The Skarb sharpener
Second, the angle. I used a 10" old-fashioned butcher knife for my first trial; the type with a big belly like a skinning knife. My Skarb measured 17 degrees when set for 20 degrees on this blade. Not bad, about the same error as a Lansky, while the GATCO is off by as much as 6 degrees. (DMT wisely did not specify their angles.) But by the time the blade had been swung around to the tip, the angle had increased to 30 degrees! True, the guide maintains a constant angle to the vertical post, but it had to rise up the post so far that the compound angle at the tip measured 30 degrees to the stone.
Finally, the edge. I did not get the Skarb stone, but understand it is nothing special. The Skarb uses only a small amount of the stone, making it possible to sharpen a very long blade on a short stone. My 10" blade used only 2 1/2 of stone, and the full 8" stone would have easily handled an 18" blade. The scratch pattern is nearly parallel to the edge, especially near the clamp. This could result in an edge that chips easily, but this becomes less of a concern if a fine stone is used for the final step.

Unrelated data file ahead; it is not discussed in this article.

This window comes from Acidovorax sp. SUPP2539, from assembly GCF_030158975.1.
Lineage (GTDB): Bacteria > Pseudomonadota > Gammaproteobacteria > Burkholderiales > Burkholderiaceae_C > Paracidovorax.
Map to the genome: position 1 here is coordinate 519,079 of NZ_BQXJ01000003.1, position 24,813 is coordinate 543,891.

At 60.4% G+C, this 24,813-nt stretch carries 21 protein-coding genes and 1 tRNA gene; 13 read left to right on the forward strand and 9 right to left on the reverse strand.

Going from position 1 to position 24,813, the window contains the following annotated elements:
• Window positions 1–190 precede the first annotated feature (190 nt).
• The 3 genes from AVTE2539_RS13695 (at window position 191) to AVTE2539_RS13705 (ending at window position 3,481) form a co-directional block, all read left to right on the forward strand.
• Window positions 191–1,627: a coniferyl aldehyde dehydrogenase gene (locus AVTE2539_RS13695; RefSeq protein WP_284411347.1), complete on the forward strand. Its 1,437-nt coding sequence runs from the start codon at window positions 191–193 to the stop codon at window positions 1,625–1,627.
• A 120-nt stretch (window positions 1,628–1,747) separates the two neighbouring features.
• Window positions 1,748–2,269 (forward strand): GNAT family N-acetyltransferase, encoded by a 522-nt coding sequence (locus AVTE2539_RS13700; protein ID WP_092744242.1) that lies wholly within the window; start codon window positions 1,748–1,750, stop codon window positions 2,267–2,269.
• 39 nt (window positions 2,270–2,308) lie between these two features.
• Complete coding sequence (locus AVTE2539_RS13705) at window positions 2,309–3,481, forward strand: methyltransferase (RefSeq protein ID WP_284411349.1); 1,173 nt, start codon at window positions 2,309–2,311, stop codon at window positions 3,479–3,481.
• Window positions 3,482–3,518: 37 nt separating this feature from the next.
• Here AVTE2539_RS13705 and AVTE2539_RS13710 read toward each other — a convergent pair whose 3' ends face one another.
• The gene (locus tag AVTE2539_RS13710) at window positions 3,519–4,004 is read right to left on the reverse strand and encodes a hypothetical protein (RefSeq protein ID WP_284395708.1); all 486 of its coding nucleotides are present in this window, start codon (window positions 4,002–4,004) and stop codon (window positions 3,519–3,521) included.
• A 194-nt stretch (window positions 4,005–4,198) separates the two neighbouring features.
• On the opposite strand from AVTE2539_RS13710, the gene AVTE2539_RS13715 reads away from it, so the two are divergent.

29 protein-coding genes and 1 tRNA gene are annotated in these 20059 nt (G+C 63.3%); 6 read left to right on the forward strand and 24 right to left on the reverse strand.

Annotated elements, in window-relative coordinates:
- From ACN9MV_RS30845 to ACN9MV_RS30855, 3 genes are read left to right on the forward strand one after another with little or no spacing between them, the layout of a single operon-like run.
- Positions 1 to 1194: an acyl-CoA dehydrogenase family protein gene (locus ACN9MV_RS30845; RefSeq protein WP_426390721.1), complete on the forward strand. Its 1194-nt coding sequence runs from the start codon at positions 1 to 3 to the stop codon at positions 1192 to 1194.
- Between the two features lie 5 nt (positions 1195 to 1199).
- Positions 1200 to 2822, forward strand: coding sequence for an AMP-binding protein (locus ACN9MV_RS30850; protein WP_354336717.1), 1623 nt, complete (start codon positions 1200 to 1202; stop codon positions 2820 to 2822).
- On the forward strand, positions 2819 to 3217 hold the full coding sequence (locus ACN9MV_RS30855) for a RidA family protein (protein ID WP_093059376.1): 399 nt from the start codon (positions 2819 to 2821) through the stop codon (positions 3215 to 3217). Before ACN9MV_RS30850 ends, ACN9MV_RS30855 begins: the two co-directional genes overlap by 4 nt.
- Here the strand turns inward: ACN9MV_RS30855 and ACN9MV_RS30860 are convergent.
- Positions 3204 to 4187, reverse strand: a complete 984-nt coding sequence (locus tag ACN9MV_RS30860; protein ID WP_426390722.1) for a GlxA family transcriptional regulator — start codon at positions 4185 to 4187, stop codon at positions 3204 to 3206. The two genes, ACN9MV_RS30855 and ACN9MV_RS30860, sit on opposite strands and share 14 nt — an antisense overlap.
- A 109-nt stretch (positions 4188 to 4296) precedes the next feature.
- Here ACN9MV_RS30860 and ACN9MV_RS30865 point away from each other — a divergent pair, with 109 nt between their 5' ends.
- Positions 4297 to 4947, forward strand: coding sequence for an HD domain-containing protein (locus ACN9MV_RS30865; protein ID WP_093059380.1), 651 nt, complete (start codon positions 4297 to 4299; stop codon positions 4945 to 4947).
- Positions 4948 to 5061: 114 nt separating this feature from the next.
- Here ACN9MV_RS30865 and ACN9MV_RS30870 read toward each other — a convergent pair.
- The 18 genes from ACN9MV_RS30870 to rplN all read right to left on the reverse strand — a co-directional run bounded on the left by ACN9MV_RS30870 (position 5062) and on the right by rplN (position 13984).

Even with soft stones like coarse waterstones stone wear is not a problem, despite the Skarb using only a small section, because the stone can be easily slid to a new position to distribute the wear.
Overall, I do not recommend the Skarb sharpening system, but it may be
your best choice if you want to continue using your bench stones.
Last modified January 30, 2002
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